Among said vehicles were a tin-plate American-style police car about eight inches long, no doubt full of sharp edges, a blue-and-cream Dinky or Corgi ice-cream van with sliding side windows, a tiny Batmobile complete with plastic Batman and Robin, a little electrician's van, and probably about a dozen others. The only ones from that bag that I remember ever being new were a green Tonka beach buggy - like all Tonka toys, so tough you couldn't possibly break it - and a silver-grey American-style car with a neat convertible roof that flipped over into the boot when you turned the door handle.
Most of the battered old cars were undoubtedly quite old already when I had them - it never occured to my to wonder where they came from, but it's quite likely that they once belonged to Malcolm and Jeremy Dunlop, the older boys across the road. From me, they were passed on to Neil Brison, who no doubt battered them even more.... though he went on to work for Jaguar so perhaps I was instrumental in that. Or not.

Monday, April 24, 2006

Matchbox cars

I was nuts about cars when I was a kid. Perhaps because you could go places in them. One of my favourite books was a big Richard Scarry hardback, full of elaborate illustrations of townscapes and landscapes full of roads and vehicles and buildings and people - or rather, animals masquerading as people, and evidently getting away with it because there were no real people around to take issue with them. My favourite page of this book showed a country landscape with a road winding across it from one page to the next, so you could follow it with your finger, and imagine travelling along it. And that, I suppose, was also the appeal of Matchbox cars - those tiny yet durable little models that were cheap enough to buy every week with your pocket money, and (cunningly) numbered, so you had to collect the whole series. I think they went up to 75... and each one changed once in a while, so you never really had the lot.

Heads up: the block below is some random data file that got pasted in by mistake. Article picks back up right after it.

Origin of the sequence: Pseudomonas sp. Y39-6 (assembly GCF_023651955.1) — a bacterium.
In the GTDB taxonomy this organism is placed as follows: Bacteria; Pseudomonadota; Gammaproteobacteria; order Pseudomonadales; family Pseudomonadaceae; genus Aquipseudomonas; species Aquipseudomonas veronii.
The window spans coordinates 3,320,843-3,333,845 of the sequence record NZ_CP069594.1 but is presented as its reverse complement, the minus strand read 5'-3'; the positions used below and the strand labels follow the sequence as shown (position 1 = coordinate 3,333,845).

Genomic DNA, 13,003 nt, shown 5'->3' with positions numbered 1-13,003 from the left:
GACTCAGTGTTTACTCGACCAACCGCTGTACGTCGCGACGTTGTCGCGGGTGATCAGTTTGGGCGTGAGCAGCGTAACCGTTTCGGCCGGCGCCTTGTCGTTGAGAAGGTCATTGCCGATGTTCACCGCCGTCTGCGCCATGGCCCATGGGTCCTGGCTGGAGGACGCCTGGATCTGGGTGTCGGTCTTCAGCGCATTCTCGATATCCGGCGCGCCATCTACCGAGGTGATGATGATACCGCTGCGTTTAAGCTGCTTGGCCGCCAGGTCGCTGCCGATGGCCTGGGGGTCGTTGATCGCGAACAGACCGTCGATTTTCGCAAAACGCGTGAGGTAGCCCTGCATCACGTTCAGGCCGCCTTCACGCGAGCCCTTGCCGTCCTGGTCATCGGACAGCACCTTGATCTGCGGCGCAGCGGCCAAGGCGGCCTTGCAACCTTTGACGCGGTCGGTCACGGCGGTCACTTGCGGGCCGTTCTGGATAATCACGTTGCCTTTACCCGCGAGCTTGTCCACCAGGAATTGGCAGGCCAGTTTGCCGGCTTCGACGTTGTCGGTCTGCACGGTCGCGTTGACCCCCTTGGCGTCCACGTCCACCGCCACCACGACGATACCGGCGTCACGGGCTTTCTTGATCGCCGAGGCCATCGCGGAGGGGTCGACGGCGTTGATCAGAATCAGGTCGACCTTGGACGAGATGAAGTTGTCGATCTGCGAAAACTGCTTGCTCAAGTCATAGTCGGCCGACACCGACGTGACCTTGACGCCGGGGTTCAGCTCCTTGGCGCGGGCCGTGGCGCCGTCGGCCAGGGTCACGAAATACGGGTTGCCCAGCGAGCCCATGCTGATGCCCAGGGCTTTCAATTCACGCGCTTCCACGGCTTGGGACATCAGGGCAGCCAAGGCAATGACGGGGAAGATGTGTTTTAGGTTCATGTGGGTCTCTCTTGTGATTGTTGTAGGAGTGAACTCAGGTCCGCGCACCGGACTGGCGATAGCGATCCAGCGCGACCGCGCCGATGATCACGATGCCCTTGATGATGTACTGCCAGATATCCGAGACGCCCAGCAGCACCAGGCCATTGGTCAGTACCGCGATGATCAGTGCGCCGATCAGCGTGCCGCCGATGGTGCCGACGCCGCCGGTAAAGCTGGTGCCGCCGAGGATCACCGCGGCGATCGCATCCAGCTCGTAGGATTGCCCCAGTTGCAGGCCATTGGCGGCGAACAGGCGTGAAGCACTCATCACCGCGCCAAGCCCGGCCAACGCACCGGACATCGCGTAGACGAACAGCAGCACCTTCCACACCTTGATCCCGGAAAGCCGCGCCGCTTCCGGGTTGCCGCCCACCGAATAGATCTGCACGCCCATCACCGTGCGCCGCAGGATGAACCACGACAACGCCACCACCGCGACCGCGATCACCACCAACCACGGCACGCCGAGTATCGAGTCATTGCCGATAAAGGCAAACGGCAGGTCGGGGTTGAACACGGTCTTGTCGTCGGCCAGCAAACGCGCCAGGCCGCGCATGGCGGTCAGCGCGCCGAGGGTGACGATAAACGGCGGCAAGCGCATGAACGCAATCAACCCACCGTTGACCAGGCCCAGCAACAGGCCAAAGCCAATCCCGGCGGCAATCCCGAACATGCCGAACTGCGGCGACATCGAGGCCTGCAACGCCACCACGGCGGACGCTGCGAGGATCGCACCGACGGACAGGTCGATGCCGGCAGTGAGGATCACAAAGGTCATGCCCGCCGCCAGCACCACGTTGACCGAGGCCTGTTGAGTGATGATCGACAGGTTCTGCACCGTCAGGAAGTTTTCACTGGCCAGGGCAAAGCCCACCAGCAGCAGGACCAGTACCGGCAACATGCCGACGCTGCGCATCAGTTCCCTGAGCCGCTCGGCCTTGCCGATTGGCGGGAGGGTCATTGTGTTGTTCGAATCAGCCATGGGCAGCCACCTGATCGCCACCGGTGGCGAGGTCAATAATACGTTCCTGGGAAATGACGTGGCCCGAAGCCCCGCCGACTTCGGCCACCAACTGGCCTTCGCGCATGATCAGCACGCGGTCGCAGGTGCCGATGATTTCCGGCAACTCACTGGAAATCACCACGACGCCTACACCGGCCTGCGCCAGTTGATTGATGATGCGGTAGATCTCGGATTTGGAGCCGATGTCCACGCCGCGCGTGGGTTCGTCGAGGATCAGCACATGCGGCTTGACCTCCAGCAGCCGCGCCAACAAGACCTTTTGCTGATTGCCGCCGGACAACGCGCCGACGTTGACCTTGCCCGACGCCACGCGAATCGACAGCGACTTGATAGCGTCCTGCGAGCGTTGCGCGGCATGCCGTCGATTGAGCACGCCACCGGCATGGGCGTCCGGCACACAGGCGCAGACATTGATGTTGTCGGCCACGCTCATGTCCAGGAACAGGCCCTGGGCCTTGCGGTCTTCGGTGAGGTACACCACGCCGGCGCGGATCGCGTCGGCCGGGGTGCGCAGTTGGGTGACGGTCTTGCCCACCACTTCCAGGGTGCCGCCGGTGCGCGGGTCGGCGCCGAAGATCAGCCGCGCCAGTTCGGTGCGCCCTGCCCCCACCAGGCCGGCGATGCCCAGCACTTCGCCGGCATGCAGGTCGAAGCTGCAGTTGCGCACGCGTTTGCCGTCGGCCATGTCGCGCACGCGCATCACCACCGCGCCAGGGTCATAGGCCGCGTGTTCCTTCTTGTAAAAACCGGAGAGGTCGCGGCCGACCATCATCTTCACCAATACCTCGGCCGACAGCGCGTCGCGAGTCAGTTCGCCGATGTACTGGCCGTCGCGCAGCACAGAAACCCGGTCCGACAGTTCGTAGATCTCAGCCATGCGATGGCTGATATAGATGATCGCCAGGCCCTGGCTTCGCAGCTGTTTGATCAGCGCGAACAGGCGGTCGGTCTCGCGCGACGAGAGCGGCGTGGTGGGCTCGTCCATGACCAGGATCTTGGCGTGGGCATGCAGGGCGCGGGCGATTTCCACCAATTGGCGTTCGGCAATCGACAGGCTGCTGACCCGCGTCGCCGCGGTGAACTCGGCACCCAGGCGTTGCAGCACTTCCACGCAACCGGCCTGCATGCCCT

Some had doors that opened, some had bonnets with an engine underneath, once in a while the boot opened too, and just one or two had all three. They were the best ones. Most were modelled on real cars, but a few wacky designs were completely original, if often implausible.

I used to buy one from Egdell’s, the shop on the corner, every Saturday as soon as I got my pocket money. I eventually had 48, enough to fill the specially-designed case which I got for Christmas or my birthday one year.

One of the earliest Matchbox cars I had, when I was about five, ended up in the zebra enclosure at Edinburgh Zoo.

My Old Toys

This sad picture is of Harecrag rubbish tip just outide Alnwick, Northumberland, circa March 1986. Scattered across the surface of that day's refuse are various items from our garage, victims of a massive clearout just before we moved house. I can see my sister's spacehopper, bike and blackboard, my Dad's telescope and golf trolley, and nothing at all of mine, now that I think about it, but there must be some of my old toys down there somewhere - if not scattered across the surface, then further down, deep in the landfill, crushed or fragmented, rotted or rusted... somewhere down there are the earthly remains of the dozens, if not hundreds, of large and small, cheap and precious, treasured and transient toys and trinkets and trappings of a 60s infancy, a 70s childhood and an 80s adolescence... and now, a modern memory - recalled from beneath a heap of grey matter as deep and murky as Harecrag Tip, that you, gentle reader, may marvel at the myriad simple ways my generation found to pass its time in the days before Playstations - or perhaps just to think - 'bloody hell - I had one of those too.... they were crap.'